Salty's on the Columbia on Urbanspoon


Portland, OR – Sub Rosa

Sub Rosa Meatball

Sub Rosa Meatball

Mrs. Burgerdogboy has taken to grabbing up Groupon and Living Social deals she thinks would amuse me, and I’m grateful for her thoughtfulness, as well as the opportunity to try new places.

Last nite, we hit “Sub Rosa“, a small neighborhood Italian joint over on SE Clinton.

This worked out great, as she had another coupon for the Clinton Street Theater, and we saw the movie “Happy” after dinner. (Recommended).

We hit the cafe at 5:15 and were the only diners to start. Our server was affable and helpful about the menu, started us off with the comp bread and infused olive oil. The bread comes from a bakery down the block called Little T, and we’ll have to revisit that during daylight hours, some great bread, for sure!

Mrs. Burgerdogboy started off the beverage service with a glass of the house red (served Euro-style in small glasses), and I went with a bottle of Stella.

We had a small starter in the Country olive mix, a combo of blacks and greens of different ilks, served on a platter with a furnished demi-tasse cup for pits. The olives were great.
We opted to share a couple of entrees, a pizza with gorgonzola, bacon, and spinach, and the daily ravioli, a mushroom stuffed pasta pocket served with the house red sauce.
The pizza was definitely large enough for two people (a testament to the waiter, I overheard him cautioning another party to not order two, but to do “halfsies” on toppings).

The pie was oval shaped in the Neapolitan style, and crust light, thin, achieving the art of crispy and chewy at the same time, done in a standard pizza oven deck (Blodgett or Baker’s Pride), so it lacked the char one experiences from wood or brick ovens (which is just fine with me).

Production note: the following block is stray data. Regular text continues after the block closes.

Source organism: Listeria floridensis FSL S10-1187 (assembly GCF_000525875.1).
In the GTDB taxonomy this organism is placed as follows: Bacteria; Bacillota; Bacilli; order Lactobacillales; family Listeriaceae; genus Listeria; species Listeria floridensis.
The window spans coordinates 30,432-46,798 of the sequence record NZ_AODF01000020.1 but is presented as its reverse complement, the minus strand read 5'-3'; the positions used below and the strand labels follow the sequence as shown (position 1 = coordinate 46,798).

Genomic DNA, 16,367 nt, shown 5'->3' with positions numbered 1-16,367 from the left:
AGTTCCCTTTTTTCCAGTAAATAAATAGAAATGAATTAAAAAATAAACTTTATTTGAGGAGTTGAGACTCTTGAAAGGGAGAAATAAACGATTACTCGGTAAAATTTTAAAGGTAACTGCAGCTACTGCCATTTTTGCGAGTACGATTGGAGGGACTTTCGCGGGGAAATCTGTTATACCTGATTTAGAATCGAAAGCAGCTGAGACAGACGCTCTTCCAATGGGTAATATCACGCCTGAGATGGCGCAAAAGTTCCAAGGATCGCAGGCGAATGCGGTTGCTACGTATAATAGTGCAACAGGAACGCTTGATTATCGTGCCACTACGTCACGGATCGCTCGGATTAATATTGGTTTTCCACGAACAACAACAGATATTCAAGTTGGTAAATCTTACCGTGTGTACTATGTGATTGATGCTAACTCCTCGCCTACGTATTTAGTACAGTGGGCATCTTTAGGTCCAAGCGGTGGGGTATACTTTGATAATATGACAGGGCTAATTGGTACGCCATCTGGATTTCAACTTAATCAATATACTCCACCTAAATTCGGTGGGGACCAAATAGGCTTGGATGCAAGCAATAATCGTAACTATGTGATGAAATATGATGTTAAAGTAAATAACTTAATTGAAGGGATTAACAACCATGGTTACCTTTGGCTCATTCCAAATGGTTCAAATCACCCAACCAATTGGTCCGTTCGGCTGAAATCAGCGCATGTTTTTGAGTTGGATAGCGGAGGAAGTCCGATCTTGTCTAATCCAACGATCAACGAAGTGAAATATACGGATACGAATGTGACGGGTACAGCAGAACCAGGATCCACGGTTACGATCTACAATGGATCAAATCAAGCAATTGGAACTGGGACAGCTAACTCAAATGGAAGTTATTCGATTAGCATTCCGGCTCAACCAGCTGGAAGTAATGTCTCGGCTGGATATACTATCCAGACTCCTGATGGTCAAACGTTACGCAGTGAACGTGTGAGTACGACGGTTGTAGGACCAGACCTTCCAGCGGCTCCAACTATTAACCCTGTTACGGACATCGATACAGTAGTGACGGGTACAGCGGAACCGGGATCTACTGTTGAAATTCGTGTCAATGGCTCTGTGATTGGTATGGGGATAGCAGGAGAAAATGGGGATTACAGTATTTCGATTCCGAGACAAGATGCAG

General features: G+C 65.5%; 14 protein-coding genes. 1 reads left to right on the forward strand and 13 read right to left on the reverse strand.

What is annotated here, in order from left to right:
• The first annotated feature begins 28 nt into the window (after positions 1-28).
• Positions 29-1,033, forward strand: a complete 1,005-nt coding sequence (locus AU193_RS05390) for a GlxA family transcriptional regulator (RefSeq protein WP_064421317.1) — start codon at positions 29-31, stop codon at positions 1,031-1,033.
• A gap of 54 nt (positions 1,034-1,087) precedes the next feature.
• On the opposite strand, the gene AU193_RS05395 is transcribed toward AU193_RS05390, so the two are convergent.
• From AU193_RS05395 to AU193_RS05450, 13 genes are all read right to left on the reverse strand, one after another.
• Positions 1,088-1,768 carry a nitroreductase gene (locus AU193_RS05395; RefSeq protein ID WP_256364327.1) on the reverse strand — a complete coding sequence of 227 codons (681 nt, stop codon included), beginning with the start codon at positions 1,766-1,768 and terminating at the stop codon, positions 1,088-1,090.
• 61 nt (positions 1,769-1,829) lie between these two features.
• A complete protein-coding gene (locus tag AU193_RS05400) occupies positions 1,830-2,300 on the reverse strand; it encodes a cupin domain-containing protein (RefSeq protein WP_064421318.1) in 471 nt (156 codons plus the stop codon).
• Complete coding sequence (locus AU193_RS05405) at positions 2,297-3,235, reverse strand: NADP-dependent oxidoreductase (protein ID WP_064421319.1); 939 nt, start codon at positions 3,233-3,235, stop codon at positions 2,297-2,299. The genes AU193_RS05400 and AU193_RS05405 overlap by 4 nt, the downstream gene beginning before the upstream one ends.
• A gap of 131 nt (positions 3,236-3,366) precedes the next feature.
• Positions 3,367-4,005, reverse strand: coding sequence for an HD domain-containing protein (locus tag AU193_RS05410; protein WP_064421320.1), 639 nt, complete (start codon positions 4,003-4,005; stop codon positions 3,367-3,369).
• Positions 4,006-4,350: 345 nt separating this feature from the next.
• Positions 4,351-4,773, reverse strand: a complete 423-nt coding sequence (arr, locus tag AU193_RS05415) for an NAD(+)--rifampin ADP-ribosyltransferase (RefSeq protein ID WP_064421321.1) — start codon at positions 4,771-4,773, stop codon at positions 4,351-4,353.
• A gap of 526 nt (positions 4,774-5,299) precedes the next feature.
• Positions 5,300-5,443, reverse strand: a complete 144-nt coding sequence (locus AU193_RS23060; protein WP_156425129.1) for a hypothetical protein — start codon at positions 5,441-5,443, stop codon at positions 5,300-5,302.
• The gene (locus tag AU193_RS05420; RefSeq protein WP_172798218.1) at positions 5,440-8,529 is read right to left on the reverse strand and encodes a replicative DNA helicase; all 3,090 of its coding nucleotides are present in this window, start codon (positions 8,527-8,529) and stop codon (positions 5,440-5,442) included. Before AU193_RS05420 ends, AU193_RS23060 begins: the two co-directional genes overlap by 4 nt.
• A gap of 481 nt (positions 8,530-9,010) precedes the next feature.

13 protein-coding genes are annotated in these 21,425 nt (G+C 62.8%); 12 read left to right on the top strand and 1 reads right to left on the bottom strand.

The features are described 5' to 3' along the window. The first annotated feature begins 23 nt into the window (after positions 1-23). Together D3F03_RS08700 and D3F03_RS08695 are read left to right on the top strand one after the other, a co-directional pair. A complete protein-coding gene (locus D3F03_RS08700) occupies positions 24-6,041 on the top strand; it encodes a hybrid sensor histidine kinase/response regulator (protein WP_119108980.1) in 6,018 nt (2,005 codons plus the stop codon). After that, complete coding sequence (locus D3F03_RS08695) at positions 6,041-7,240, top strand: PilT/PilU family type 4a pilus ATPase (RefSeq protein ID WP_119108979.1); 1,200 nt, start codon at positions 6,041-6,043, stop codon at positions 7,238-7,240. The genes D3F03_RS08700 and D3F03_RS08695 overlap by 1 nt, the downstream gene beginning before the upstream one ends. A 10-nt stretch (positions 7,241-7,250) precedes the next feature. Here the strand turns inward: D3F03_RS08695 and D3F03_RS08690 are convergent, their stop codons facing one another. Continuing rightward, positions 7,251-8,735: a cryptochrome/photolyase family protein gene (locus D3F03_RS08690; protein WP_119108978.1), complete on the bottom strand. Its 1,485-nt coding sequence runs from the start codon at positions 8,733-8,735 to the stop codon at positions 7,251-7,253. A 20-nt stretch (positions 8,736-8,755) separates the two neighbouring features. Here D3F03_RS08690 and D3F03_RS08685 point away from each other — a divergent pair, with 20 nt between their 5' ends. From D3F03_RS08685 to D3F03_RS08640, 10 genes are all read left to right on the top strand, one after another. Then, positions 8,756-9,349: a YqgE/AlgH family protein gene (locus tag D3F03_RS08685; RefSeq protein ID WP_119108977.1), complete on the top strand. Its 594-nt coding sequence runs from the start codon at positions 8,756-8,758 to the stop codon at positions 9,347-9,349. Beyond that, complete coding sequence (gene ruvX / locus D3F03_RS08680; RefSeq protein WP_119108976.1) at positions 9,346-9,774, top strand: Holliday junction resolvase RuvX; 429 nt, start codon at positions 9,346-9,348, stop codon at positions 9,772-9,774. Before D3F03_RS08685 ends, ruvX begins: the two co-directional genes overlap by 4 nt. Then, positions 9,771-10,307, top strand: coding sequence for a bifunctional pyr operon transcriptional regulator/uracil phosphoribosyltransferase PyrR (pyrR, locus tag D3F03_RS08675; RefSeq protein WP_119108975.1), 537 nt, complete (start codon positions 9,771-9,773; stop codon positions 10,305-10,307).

The toppings were fresh, and ample.

There being far more items on the menu that I wanted to order, but lacked the capacity for, I did ask the waiter if he would sell me “one meatball”, so I could try those, and he said he would be happy to give us one, and it’s a nice meatball, meaty flavor, tender, and it was presented in a small bowl with a little red sauce as well.

We didn’t finish the pizza or ravioli, and you know we have large appetites, but fine with me, that means I am having left over pizza (GREAT) as I am typing this on a Sunday morn.

There are lots of raves online about Sub Rosa’s weekend brunch, and I’d like to try that as well, sometime. Otherwise, they are open for dinner (no lunch service) – Tuesday thru Sunday.

The SE Clinton neighborhood is chock-a-block full of good eateries, with Broder, the Savoy, and NoHo located there as well.

But next time you are contemplating heading that way, give Sub Rosa a try.

Sub Rosa Pizza

Sub Rosa Pizza

Sub Rosa on Urbanspoon


Portland, OR – Newport Seafood Grill